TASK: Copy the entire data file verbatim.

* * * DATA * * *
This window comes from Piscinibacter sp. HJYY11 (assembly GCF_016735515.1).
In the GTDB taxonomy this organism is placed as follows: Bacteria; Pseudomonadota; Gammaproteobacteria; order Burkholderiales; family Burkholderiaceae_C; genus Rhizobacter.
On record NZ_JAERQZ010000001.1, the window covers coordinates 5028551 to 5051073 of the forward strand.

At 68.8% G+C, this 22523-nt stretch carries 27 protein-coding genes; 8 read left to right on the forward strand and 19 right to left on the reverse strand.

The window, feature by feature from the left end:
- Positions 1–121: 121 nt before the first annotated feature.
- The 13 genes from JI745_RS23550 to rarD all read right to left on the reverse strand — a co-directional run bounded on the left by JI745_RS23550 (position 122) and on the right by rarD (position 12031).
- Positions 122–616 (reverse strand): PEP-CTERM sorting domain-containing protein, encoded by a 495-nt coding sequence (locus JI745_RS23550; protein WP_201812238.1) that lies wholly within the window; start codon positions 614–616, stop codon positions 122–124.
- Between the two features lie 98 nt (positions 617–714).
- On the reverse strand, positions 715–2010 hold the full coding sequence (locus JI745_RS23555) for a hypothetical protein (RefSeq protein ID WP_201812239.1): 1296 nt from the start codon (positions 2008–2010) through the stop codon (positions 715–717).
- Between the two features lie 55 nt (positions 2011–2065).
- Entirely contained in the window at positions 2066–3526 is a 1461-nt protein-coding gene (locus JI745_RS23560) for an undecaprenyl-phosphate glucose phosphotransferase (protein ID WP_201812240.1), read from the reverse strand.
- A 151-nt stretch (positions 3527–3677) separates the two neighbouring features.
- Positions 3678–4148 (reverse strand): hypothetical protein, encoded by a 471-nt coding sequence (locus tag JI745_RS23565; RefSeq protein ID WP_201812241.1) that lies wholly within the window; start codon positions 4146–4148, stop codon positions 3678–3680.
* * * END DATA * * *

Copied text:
This window comes from Piscinibacter sp. HJYY11 (assembly GCF_016735515.1).
In the GTDB taxonomy this organism is placed as follows: Bacteria; Pseudomonadota; Gammaproteobacteria; order Burkholderiales; family Burkholderiaceae_C; genus Rhizobacter.
On record NZ_JAERQZ010000001.1, the window covers coordinates 5028551 to 5051073 of the forward strand.

At 68.8% G+C, this 22523-nt stretch carries 27 protein-coding genes; 8 read left to right on the forward strand and 19 right to left on the reverse strand.

The window, feature by feature from the left end:
- Positions 1–121: 121 nt before the first annotated feature.
- The 13 genes from JI745_RS23550 to rarD all read right to left on the reverse strand — a co-directional run bounded on the left by JI745_RS23550 (position 122) and on the right by rarD (position 12031).
- Positions 122–616 (reverse strand): PEP-CTERM sorting domain-containing protein, encoded by a 495-nt coding sequence (locus JI745_RS23550; protein WP_201812238.1) that lies wholly within the window; start codon positions 614–616, stop codon positions 122–124.
- Between the two features lie 98 nt (positions 617–714).
- On the reverse strand, positions 715–2010 hold the full coding sequence (locus JI745_RS23555) for a hypothetical protein (RefSeq protein ID WP_201812239.1): 1296 nt from the start codon (positions 2008–2010) through the stop codon (positions 715–717).
- Between the two features lie 55 nt (positions 2011–2065).
- Entirely contained in the window at positions 2066–3526 is a 1461-nt protein-coding gene (locus JI745_RS23560) for an undecaprenyl-phosphate glucose phosphotransferase (protein ID WP_201812240.1), read from the reverse strand.
- A 151-nt stretch (positions 3527–3677) separates the two neighbouring features.
- Positions 3678–4148 (reverse strand): hypothetical protein, encoded by a 471-nt coding sequence (locus tag JI745_RS23565; RefSeq protein ID WP_201812241.1) that lies wholly within the window; start codon positions 4146–4148, stop codon positions 3678–3680.